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PSD or TIFF?

Owaisphotography
hi

can you guys tell me which image formate is should use while post processing/Editing?

i am working on my pictures but can't complete in one day i have to save file and next day i will continue my work..and i don't want to loss quality and my work on pictures??
Posted: 10/24/2011, 00:52:49 AM
Nicku
Definitely the PSD format.
100mm f/2.8 USM, Quad core Workstation PC with 8Gb of RAM and Nvidia ...
Posted: 10/24/2011, 01:37:34 AM
TMarchev
Yes but and TIFF is good ... don't worry save on what you like..
Posted: 10/24/2011, 07:34:17 AM
Diavata

Originally posted by Nicku:
Quoted Message: Definitely the PSD format.




I don't agree.

I used to work with PSD format before, but at some point (after saving the file a few times) I noticed severe compression. I then compaired this file to the first file (that I had on a backup drive) and the difference was huge!

From there on, I've started working with TIFF. The files are bigger, but at least you can save it as much as you want, without loss of quality.
f2.8...
Posted: 10/25/2011, 00:55:38 AM
Nicku

Originally posted by Diavata:
Quoted Message: I don`t agree.I used to work with PSD format before, but at some point (after saving the file a few times) I noticed severe compression. I then compaired this file to the first file (that I had on a backup drive) and the difference was huge!From there on, I`ve started working with TIFF. The files are bigger, but at least you can save it as much as you want, without loss of quality.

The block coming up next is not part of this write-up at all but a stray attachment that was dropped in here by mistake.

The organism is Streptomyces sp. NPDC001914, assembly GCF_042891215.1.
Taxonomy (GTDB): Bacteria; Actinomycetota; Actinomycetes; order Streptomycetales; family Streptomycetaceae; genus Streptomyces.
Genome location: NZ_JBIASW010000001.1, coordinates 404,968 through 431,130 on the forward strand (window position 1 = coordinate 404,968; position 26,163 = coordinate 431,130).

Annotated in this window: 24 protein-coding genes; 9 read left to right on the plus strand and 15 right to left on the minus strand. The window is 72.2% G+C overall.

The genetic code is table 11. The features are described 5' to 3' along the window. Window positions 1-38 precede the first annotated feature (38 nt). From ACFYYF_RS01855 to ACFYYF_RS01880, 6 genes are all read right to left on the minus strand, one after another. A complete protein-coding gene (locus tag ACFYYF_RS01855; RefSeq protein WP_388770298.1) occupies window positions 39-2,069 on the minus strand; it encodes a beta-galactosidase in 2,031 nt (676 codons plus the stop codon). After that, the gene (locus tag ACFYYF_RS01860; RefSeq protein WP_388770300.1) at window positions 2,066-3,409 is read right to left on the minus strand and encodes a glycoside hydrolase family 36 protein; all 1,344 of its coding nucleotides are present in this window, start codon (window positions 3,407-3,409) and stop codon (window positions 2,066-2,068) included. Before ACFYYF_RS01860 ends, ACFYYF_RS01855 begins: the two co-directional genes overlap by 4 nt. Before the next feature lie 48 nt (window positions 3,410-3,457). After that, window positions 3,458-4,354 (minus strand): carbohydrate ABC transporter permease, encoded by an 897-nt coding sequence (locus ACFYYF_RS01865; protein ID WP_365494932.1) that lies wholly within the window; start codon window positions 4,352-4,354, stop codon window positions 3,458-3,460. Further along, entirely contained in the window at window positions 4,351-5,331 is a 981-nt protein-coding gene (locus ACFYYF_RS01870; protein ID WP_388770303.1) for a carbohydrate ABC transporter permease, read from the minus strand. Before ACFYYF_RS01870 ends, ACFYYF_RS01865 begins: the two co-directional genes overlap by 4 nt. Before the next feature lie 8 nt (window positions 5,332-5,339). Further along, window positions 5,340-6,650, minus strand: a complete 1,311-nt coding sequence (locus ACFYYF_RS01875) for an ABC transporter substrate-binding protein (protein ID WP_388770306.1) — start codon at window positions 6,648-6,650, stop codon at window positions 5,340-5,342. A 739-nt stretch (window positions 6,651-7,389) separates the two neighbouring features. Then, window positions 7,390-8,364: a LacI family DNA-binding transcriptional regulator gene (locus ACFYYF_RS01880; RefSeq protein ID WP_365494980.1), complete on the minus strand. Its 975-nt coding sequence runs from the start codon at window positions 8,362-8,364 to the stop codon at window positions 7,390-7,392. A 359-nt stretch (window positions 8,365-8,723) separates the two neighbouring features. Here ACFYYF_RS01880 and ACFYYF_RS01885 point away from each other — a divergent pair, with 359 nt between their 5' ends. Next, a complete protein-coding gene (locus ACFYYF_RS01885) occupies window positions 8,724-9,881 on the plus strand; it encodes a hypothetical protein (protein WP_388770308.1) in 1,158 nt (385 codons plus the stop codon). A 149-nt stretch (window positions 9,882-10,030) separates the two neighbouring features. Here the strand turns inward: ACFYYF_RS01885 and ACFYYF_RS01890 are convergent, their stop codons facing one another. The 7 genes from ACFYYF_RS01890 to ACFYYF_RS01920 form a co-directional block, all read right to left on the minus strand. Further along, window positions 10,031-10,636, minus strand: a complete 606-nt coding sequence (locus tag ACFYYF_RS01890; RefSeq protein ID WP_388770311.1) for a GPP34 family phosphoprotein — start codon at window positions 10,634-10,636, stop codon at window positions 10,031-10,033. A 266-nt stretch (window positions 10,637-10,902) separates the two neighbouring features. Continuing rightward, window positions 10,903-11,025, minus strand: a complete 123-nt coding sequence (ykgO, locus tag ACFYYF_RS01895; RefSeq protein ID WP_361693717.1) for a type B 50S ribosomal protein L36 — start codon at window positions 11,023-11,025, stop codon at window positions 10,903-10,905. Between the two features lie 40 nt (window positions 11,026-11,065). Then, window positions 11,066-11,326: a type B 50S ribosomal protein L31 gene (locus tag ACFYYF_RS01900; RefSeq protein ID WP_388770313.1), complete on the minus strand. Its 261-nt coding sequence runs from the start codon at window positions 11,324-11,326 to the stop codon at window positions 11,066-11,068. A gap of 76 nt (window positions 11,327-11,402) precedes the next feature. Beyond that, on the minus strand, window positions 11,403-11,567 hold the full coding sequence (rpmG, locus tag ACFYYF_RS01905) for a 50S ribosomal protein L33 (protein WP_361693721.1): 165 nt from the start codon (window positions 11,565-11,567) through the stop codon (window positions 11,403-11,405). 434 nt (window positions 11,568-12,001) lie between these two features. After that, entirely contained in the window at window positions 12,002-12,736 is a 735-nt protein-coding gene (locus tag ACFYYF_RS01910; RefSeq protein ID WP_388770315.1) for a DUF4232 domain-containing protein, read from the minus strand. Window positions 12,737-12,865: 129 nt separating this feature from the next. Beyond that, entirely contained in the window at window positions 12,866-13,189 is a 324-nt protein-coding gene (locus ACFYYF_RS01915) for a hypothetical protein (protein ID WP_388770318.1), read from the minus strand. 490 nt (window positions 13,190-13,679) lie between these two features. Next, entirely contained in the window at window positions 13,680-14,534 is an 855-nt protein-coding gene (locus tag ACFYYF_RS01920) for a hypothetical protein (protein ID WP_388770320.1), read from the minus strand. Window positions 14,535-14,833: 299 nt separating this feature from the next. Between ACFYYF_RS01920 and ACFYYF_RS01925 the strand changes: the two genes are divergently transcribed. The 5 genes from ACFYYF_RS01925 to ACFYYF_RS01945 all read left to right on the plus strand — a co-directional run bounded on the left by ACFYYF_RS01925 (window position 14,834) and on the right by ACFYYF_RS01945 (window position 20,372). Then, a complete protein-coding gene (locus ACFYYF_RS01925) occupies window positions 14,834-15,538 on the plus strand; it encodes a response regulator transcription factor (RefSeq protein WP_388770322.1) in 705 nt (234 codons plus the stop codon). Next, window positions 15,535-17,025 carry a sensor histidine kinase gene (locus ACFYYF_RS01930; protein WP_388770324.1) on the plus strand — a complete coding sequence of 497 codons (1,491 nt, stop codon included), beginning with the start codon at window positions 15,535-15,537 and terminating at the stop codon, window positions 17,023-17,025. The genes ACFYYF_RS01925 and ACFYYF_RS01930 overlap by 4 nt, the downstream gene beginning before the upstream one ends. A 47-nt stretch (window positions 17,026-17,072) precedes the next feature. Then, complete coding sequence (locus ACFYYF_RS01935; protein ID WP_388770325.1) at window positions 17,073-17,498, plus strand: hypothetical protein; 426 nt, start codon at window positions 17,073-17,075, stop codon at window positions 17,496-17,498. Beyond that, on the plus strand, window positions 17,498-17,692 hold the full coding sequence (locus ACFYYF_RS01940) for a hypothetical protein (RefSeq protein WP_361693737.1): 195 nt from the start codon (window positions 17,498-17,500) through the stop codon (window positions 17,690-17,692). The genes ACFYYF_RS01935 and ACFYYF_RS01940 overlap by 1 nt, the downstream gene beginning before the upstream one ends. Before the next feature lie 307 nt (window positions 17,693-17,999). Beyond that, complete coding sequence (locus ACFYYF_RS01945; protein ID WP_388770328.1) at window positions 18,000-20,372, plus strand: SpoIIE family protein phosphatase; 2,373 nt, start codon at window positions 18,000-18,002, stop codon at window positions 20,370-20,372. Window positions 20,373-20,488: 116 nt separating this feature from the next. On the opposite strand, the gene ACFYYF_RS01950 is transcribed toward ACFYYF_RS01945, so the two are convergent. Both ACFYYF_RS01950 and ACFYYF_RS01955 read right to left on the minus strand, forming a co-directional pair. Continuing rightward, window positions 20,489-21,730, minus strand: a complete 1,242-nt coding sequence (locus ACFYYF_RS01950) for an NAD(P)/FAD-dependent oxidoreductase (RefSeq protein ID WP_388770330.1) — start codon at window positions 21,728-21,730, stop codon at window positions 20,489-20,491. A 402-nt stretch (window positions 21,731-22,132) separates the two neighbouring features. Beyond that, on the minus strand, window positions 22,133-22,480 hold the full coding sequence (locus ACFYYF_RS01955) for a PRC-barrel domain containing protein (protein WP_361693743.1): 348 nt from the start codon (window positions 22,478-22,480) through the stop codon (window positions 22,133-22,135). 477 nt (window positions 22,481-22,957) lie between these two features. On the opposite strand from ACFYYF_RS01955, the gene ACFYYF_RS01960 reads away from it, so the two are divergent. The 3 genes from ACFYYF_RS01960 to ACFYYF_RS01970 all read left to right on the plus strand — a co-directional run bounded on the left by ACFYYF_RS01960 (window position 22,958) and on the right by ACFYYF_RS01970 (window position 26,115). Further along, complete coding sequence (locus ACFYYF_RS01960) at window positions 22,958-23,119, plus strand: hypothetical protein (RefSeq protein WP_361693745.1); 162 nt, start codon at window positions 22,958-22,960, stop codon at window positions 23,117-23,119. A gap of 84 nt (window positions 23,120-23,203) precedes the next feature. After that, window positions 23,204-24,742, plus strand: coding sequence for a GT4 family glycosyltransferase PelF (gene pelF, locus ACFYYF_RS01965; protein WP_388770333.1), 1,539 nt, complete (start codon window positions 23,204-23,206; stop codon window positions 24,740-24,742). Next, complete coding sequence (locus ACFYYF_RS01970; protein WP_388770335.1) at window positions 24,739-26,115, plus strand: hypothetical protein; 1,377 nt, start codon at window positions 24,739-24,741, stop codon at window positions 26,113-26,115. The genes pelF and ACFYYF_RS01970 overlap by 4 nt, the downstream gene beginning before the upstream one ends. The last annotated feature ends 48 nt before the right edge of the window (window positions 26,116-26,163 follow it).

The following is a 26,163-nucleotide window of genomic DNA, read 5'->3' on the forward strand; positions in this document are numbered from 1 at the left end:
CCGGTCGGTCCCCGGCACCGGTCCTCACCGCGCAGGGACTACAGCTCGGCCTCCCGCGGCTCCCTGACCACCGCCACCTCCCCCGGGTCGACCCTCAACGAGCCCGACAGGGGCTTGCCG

Ok. You save the image as tiff. What happen when you work with layers and the next day you want to continue the work on that specific image and want to modify one specific layer????
100mm f/2.8 USM, Quad core Workstation PC with 8Gb of RAM and Nvidia ...
Posted: 10/25/2011, 01:12:56 AM
Diavata
Then I just do it.

There is no difference between PSD or TIFF in that regard.
f2.8...
Posted: 10/25/2011, 05:49:51 AM
Nicku
Maybe i miss something here... you say you can save a file in TIFF format with and hold the layers intact????
100mm f/2.8 USM, Quad core Workstation PC with 8Gb of RAM and Nvidia ...
Posted: 10/25/2011, 06:45:00 AM
Red
There is no difference in quality between the layered PSD and a layered TIFF file, they are both lossless formats, no image data is lost or changed. Yes, you can save layered TIFF files but some problems arise if you are using those files in certain other programs. Same with PSD. Actually, you may be able to use a layered TIFF with more non-Adobe software. If you are going to use layered files of either format you need to know what programs they are compatible with. Depends on your workflow. If you never import layered files of either format into other programs you can work on what you are familiar with. It also depends on the size of your files and the power of your computer. Generally, layered TIFFs are larger files and may take longer to open.
Posted: 10/25/2011, 09:11:07 AM
TMarchev
Haha:)

.TIFF files can be archived! I have personally archived 200mb .TIFF file and the archive is not larger than 5 MB. Also I do not know whether Nicku know that .TIFF has an option to retain the layer, there is transparency!

.TIFF is better and for printing !!!

So do not talk before you know better:)



MORE INFO:

http://www.awaresystems.be/imaging/tiff/faq.html

http://en.wikipedia.org/wiki/Tagged_Image_File_Format
Posted: 10/25/2011, 09:57:53 AM
Red
The discussion is not only about TIFF vs PSD, but layered files. Often, post-processing work on an image is done on layers so you can control certain sections of an image independently. One must take into account the final use of the images in question. At one point, not so much now, EPS files were the file format of preference when inserting images into page layout programs that were sent to be printed - ink on paper - so when you say TIFF is better for printing it depends on what type of printing you are talking about. Many magazine/catalog printers prefer pdfs and in that case it doesn't matter the file format of the images that were used to produce that high resolution pdf.